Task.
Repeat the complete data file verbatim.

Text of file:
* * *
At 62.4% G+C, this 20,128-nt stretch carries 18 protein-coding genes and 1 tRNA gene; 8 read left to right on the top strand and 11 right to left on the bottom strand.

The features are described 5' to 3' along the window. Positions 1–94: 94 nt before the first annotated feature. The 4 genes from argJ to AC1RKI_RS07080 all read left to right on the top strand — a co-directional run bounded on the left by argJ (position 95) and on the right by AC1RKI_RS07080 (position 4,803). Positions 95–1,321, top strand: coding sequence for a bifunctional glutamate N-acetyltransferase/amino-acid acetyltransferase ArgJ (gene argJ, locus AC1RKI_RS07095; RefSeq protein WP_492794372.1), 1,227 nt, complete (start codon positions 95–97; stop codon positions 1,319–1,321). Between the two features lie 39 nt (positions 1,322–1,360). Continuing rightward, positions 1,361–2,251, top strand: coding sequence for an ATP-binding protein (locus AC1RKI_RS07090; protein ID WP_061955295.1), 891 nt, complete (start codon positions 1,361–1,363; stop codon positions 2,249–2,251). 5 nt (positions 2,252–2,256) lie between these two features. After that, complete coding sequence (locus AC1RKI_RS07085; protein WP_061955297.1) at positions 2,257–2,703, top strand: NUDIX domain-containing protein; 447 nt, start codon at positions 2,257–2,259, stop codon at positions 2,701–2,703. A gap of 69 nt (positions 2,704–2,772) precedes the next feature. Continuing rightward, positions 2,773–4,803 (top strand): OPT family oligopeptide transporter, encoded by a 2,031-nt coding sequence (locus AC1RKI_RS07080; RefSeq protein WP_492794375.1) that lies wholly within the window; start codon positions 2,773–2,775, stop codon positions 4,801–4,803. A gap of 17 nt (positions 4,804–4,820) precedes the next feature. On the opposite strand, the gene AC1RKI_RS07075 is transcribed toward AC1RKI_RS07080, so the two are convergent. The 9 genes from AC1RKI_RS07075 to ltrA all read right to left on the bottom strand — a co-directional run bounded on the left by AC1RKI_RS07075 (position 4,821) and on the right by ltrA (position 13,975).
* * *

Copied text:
At 62.4% G+C, this 20,128-nt stretch carries 18 protein-coding genes and 1 tRNA gene; 8 read left to right on the top strand and 11 right to left on the bottom strand.

The features are described 5' to 3' along the window. Positions 1–94: 94 nt before the first annotated feature. The 4 genes from argJ to AC1RKI_RS07080 all read left to right on the top strand — a co-directional run bounded on the left by argJ (position 95) and on the right by AC1RKI_RS07080 (position 4,803). Positions 95–1,321, top strand: coding sequence for a bifunctional glutamate N-acetyltransferase/amino-acid acetyltransferase ArgJ (gene argJ, locus AC1RKI_RS07095; RefSeq protein WP_492794372.1), 1,227 nt, complete (start codon positions 95–97; stop codon positions 1,319–1,321). Between the two features lie 39 nt (positions 1,322–1,360). Continuing rightward, positions 1,361–2,251, top strand: coding sequence for an ATP-binding protein (locus AC1RKI_RS07090; protein ID WP_061955295.1), 891 nt, complete (start codon positions 1,361–1,363; stop codon positions 2,249–2,251). 5 nt (positions 2,252–2,256) lie between these two features. After that, complete coding sequence (locus AC1RKI_RS07085; protein WP_061955297.1) at positions 2,257–2,703, top strand: NUDIX domain-containing protein; 447 nt, start codon at positions 2,257–2,259, stop codon at positions 2,701–2,703. A gap of 69 nt (positions 2,704–2,772) precedes the next feature. Continuing rightward, positions 2,773–4,803 (top strand): OPT family oligopeptide transporter, encoded by a 2,031-nt coding sequence (locus AC1RKI_RS07080; RefSeq protein WP_492794375.1) that lies wholly within the window; start codon positions 2,773–2,775, stop codon positions 4,801–4,803. A gap of 17 nt (positions 4,804–4,820) precedes the next feature. On the opposite strand, the gene AC1RKI_RS07075 is transcribed toward AC1RKI_RS07080, so the two are convergent. The 9 genes from AC1RKI_RS07075 to ltrA all read right to left on the bottom strand — a co-directional run bounded on the left by AC1RKI_RS07075 (position 4,821) and on the right by ltrA (position 13,975).